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RQ-2 Pioneer

The RQ-2 Pioneer unmanned aerial vehicle (UAV) has served with United States Navy, Marine, and Army units, deploying aboard ship and ashore since 1986. Initially deployed aboard battleships to provide gunnery spotting, its mission evolved into reconnaissance and surveillance, primarily for amphibious forces. Launched by rocket assist (shipboard), by catapult, or from a runway, it recovers into a net (shipboard) or with arresting gear after flying up to 4 hours with a 75-pound payload. It flies with a gimbaled EO/IR sensor, relaying analog video in real time via a C-band line-of-sight (LOS) data link. Since 1991, Pioneer has flown reconnaissance missions during the Persian Gulf, Bosnia, and Kosovo conflicts. In 2000, the Navy operated three Pioneer systems (one for training) and the Marines two, each with five aircraft. Pioneer was replaced by the Fire Scout Vertical Takeoff and Landing Tactical UAV (VTUAV).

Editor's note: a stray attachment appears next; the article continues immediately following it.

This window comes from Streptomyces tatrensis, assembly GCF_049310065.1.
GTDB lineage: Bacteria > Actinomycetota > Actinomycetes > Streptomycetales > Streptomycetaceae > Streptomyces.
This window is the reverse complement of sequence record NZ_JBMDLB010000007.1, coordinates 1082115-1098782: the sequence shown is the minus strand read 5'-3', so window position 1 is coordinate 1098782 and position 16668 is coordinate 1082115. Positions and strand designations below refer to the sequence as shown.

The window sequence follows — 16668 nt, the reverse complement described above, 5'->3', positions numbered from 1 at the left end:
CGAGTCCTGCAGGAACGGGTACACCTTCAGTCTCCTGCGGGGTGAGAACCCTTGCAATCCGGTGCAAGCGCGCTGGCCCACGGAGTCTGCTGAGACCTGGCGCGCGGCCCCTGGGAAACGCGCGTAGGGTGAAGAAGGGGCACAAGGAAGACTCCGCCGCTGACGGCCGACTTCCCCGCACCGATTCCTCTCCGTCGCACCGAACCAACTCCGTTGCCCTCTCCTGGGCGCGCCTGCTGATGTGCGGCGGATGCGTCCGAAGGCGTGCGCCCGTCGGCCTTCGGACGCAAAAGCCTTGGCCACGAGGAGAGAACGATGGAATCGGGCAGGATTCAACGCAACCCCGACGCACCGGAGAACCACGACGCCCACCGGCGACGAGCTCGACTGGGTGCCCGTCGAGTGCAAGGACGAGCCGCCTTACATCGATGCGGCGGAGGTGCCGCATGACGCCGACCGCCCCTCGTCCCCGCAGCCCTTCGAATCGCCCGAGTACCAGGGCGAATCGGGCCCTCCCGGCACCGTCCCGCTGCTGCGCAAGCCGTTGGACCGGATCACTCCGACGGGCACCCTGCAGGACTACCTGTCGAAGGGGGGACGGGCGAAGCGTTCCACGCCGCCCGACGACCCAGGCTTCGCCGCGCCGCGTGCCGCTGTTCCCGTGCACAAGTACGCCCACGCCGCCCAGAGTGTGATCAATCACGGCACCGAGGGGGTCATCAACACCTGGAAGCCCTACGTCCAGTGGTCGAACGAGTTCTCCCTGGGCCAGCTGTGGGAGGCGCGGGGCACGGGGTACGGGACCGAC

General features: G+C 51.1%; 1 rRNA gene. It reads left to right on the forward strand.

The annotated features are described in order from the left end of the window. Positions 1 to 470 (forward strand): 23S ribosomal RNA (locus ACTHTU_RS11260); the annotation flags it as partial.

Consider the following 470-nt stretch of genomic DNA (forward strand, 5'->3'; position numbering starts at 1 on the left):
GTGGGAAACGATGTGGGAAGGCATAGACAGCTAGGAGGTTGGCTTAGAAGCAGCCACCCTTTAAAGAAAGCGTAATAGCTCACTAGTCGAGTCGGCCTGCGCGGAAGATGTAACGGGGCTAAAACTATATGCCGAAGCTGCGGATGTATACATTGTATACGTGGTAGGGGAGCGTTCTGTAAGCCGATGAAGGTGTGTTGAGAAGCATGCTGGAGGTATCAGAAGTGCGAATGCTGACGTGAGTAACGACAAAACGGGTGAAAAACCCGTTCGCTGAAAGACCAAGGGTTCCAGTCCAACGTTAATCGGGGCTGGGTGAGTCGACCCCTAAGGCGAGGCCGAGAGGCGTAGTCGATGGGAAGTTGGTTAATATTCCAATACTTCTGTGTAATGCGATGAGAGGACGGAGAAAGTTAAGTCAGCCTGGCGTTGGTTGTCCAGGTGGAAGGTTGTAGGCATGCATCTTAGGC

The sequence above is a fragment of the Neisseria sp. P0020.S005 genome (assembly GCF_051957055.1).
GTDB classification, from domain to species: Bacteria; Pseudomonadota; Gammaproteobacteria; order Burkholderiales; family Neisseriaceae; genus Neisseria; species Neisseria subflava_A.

The "R" is the Department of Defense designation for reconnaissance; "Q" means unmanned aircraft system. The "2" refers to it being the second of a series of purpose-built unmanned reconnaissance aircraft systems. See also RQ-1 Predator, RQ-3 Dark Star, RQ-4 Global Hawk, RQ-5 Hunter, RQ-6 Outrider, and RQ-7 Shadow.

General Characteristics